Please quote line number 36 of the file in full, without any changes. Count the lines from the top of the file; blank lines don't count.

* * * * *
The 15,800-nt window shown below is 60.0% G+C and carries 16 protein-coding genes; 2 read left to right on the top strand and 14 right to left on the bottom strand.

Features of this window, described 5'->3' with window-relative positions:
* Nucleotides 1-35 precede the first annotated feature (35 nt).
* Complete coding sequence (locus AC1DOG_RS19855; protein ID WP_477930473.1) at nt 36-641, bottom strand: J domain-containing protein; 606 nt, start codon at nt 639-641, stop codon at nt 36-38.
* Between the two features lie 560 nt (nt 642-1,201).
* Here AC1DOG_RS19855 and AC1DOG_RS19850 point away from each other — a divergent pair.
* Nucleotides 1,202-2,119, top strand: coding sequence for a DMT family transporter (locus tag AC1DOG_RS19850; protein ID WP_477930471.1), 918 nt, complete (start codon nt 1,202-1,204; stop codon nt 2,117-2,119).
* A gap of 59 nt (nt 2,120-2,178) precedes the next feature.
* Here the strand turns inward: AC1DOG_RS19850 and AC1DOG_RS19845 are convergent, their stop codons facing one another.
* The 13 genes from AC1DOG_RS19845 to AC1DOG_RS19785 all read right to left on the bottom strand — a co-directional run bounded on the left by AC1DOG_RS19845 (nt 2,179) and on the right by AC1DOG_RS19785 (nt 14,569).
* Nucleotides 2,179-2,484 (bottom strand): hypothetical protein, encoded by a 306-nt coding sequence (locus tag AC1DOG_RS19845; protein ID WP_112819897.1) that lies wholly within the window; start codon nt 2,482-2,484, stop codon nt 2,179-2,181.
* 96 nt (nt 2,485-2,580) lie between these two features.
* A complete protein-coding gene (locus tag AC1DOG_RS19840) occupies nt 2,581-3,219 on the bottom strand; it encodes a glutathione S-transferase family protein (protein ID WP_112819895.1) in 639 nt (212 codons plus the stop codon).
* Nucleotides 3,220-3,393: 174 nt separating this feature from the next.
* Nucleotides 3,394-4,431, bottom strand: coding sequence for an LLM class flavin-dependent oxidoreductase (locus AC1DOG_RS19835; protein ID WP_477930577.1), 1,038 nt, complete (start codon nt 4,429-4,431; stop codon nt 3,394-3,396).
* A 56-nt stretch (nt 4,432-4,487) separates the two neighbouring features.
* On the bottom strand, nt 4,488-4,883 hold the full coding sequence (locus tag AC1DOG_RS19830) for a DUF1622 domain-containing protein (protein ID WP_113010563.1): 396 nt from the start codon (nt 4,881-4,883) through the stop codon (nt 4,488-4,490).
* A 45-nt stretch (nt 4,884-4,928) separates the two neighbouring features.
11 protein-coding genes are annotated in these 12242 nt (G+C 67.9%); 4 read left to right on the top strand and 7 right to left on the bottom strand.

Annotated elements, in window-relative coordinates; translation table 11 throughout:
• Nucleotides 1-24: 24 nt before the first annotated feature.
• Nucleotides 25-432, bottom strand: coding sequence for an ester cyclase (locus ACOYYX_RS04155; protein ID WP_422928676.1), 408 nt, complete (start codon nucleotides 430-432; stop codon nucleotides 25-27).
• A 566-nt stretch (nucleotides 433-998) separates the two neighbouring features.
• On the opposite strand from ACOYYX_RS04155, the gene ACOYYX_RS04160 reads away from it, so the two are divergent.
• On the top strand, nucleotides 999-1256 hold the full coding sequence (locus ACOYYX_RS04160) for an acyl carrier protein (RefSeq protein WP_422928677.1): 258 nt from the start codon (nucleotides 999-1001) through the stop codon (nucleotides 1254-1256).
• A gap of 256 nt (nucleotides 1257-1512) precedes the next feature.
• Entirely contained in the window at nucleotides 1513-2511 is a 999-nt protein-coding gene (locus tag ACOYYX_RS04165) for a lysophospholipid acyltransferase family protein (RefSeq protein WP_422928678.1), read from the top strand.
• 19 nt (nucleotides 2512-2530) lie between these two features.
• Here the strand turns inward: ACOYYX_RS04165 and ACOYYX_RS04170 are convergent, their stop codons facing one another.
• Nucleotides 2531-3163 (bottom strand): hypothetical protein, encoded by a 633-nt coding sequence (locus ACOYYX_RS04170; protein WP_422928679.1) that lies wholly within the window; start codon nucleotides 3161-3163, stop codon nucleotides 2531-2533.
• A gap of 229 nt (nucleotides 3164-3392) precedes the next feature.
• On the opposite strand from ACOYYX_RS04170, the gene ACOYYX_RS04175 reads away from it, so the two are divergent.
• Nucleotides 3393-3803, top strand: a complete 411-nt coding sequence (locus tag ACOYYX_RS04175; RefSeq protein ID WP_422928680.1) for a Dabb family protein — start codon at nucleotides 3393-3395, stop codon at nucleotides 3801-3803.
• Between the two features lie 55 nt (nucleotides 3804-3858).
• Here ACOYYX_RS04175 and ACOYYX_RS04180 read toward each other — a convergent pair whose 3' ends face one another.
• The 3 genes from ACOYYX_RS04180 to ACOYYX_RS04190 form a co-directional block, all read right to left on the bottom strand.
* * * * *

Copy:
• The 3 genes from ACOYYX_RS04180 to ACOYYX_RS04190 form a co-directional block, all read right to left on the bottom strand.